Friday, September 14, 2012

Today in Labor History—September 14

September 14, 1918 - Labor leader and Socialist Eugene V. Debs was sentenced to 10 years in federal prison for opposing World War I. During his sentencing he said “. . . while there is a lower class I am in it; while there is a criminal element, I am of it; while there is a soul in prison, I am not free . . .” While in prison, Debs became the first person to run for U.S. president while behind bars, winning nearly 1 million votes. (From Workday Minnesota)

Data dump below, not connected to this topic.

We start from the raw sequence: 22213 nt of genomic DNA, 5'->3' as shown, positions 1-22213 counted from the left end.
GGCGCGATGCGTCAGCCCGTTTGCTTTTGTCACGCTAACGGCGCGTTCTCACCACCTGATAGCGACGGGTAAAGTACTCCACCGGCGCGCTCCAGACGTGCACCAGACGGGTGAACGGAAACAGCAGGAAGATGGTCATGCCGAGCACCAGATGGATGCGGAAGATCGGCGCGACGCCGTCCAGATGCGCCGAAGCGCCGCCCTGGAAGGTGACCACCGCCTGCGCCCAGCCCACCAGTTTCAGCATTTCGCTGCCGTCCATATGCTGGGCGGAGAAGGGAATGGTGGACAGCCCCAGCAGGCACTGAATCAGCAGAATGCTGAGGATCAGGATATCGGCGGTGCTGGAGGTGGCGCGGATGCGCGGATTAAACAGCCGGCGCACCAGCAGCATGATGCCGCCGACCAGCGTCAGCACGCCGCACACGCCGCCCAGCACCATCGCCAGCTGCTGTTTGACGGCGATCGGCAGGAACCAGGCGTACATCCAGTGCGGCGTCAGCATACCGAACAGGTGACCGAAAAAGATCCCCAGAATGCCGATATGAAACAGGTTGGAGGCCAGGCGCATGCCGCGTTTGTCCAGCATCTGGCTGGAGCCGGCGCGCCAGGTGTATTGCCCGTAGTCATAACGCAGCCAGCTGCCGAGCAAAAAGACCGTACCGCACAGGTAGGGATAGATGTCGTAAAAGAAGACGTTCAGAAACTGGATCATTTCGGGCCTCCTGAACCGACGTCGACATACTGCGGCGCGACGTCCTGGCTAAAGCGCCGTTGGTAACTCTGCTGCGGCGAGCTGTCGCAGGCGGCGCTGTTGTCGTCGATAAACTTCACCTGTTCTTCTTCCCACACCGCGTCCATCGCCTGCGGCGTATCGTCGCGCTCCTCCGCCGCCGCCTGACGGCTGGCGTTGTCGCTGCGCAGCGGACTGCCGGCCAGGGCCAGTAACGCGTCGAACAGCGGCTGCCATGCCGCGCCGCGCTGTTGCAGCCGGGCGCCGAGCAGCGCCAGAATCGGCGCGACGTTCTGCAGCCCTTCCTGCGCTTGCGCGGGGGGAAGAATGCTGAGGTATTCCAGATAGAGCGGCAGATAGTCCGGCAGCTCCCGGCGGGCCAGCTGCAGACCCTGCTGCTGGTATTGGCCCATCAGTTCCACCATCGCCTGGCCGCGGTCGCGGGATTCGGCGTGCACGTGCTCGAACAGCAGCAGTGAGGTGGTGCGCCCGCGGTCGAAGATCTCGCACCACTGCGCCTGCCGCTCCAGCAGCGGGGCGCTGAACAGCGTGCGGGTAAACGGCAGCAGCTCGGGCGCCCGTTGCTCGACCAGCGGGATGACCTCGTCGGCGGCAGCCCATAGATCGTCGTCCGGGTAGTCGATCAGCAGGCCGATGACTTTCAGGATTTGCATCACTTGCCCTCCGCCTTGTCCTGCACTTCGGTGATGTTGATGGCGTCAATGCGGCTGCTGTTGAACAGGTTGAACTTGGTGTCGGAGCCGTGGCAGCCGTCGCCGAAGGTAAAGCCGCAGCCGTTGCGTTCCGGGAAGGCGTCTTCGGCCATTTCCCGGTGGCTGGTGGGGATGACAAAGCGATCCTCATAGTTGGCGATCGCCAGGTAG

September 14, 1930 – More than 100 Mexican and Filipino farmworkers were arrested for union activities in the Imperial Valley, California. (From theDaily Bleed)

September 14, 1959 - Congress passed the Landrum-Griffin Act, which strengthened the union-busting Taft-Hartley Act and further restricted union activity. (From Workday Minnesota)

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